A disorderly divorce: why a reversal of Brexit could be the best outcome

Senior Lecturer Natalia Ponomovera
27 March 2019
Macquarie Business School


While chaos and confusion reign in the UK Parliament, Brexit − Britain’s proposed split from the European Union − has already taken its toll on the UK economy.

The number of new investments in the UK from the EU27 has declined by 11% (Breinlich et al, 2019) and the output loss due to Brexit is estimated at around £350 million a week (Born et al, 2018).  

Hip pocket pain: life will cost more in a divorce for people living in the UK, says economist Natalia Ponomareva. Image credit: The Spectator, UK.

Concerns about Brexit is an increasing source of uncertainty for businesses. Due to this uncertainty, growth in investment and employment in the UK has reduced by 6% and 1.5%, respectively, and UK future productivity is likely to fall by half of a percentage point (Bloom et al, 2018).

If the split goes ahead without any arrangements (now scheduled on April 12), it will be painful.

With more than half of all UK trade being with the EU, increasing tariffs and non-tariff barriers as well as disruptions to supply chains will lead to a decrease in the UK exports and sales.

Cost of living to rise

Restricted labour movement will result in rising labour costs in the UK which, coupled with import tariffs, will lead to an increase in cost of living.  These are just some negative consequences of disorderly divorce on the UK.

The no-deal Brexit will be the worst-case scenario with possibly disastrous consequences for both economies.

Over the past few weeks British Parliament has had several important Brexit-related votes: one about accepting the recent deal with the EU, one about exiting with no-deal and one about delaying the exit. Both of the first proposals were voted down while the third vote saw MPs support a delay to the EU departure.

Prime Minister Theresa May has requested and received a short extension from the EU. So the three possible scenarios are on the table again: (i) Brexit with some deal, (ii) Brexit without a deal, (iii) no Brexit at all.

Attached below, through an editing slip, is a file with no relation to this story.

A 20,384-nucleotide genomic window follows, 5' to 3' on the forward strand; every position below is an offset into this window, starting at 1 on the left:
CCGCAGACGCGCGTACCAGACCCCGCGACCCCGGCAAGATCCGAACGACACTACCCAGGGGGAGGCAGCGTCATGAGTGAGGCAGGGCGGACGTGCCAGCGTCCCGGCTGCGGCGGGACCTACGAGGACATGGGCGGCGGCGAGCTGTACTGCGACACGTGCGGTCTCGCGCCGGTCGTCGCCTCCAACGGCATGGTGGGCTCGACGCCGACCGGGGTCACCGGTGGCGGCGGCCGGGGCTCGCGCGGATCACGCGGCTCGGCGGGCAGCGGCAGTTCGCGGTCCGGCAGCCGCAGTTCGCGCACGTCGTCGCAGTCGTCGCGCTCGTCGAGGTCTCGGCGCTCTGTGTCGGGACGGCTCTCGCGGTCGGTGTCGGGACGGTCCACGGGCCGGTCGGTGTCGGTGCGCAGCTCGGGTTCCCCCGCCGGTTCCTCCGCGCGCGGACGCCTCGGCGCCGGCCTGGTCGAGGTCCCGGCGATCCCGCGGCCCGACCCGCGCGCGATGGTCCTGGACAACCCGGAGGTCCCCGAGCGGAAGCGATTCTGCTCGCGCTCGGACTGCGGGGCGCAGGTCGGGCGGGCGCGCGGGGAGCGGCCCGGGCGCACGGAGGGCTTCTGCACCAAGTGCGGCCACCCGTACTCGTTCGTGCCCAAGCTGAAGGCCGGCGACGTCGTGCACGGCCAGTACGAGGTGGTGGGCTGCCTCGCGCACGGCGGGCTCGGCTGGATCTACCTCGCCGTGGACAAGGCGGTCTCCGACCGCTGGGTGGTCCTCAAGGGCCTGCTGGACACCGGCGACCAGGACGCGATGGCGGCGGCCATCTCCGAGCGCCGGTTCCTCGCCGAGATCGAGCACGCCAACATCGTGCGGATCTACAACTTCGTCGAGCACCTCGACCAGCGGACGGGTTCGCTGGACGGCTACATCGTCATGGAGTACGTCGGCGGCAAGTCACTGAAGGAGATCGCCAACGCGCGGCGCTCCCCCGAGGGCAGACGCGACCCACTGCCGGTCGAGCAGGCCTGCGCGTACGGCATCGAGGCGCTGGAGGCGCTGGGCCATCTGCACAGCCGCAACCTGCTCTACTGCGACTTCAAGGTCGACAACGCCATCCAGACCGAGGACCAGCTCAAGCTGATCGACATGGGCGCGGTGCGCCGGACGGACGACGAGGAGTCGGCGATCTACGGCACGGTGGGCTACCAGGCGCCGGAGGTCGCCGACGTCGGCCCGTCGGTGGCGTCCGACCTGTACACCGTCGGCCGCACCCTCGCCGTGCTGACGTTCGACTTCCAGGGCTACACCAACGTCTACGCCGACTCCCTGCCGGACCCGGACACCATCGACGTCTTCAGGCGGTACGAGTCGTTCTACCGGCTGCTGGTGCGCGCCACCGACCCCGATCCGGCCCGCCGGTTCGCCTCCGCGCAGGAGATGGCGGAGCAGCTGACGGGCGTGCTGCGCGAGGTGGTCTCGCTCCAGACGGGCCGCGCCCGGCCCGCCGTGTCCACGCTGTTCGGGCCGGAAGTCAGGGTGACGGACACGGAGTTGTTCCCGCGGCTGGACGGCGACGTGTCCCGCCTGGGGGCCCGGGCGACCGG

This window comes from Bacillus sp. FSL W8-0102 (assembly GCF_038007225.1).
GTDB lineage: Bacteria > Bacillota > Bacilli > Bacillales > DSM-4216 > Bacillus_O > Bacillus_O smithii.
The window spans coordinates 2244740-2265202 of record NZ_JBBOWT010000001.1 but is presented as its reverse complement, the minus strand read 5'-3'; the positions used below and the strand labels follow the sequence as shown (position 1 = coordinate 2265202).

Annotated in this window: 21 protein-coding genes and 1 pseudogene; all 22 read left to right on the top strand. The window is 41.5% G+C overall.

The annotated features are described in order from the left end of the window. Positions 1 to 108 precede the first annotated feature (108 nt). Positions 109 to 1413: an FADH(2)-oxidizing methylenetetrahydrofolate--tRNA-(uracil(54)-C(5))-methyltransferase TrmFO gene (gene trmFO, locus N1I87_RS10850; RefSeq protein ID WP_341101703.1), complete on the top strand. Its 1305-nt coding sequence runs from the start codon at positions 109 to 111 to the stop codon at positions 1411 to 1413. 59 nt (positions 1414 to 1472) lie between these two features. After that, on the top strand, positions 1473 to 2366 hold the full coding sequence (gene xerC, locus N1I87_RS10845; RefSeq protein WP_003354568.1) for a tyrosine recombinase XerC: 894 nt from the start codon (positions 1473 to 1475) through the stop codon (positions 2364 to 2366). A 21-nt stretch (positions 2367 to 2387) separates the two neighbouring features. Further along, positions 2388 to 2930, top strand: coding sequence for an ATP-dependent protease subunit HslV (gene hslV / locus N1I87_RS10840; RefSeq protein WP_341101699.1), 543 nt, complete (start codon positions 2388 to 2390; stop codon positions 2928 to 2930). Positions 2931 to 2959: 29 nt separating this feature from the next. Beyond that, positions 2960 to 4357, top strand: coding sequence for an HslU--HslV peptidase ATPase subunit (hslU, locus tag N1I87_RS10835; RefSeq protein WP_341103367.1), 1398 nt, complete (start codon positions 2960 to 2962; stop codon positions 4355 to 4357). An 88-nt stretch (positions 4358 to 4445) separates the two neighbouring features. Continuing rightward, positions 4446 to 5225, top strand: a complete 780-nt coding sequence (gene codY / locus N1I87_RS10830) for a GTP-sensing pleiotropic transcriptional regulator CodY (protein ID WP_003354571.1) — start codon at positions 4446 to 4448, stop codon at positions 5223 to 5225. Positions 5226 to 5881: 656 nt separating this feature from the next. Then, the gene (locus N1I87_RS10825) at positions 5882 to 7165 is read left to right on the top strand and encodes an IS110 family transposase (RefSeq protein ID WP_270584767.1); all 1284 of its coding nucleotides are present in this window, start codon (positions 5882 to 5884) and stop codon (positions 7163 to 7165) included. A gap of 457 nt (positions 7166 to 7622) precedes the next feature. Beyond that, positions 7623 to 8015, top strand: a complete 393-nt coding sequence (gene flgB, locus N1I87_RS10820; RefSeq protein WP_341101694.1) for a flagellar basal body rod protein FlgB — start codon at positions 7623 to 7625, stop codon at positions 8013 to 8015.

What are the possible economic costs of different scenarios for the UK and EU27?

Using some plausible assumptions about tariffs and non-trade barriers under different scenarios, Vandenbussche et al (2017) make the following estimates.

Hard Brexit could cost half a million UK jobs

A hard Brexit would cost half a million jobs in the UK and more than a million jobs in the EU27, in both cases four times as many as a soft Brexit. The hard Brexit would also lead to a loss of 4.5% of GDP in the UK and 1.5% of GDP in the EU27 compared to a loss of 1.2% of GDP in the UK and 0.4% of GDP in the EU27 with a soft Brexit.

This implies that the best economic outcome for both the UK and EU would be a reversal of Brexit, which is still possible.

The no-deal Brexit will be the worst-case scenario with possibly disastrous consequences for both economies. Given that the EU has agreed to delay Brexit,  uncertainty about the final choice is back. However, while living with uncertainty is also costly, it is better than facing the consequences of non-reversible decisions without exploring all possible alternative options.

Natalie Ponomovera is a Senior Lecturer in the Macquarie Business School Department of Economics.


Bloom, N., Chen, S. and P. Mizen (2018) “Rising Brexit uncertainty has reduced investment and employment” , VOX CEPR Policy Portal, November 2018  https://voxeu.org/article/rising-brexit-uncertainty-has-reduced-investment-and-employment

Born, B., Müller,G., Schularick,M. and P. Sedláček (2018)” £350 million a week: The output cost of the Brexit vote”, VOX CEPR Policy Portal, October 2018, https://voxeu.org/article/300-million-week-output-cost-brexit-vote

Breinlich, H, E Leromain, D Novy and T Sampson (2019a), “Voting with their Money: Brexit and Outward Investment by UK Firms”, CEP Brexit Analysis No. 13, Centre for Economic Performance, London School of Economics.

Vandenbussche, H, W Connell and W Simons (2017), "Global Value Chains, Trade Shocks and Jobs: An Application to Brexit", CEPR Discussion paper 12303.


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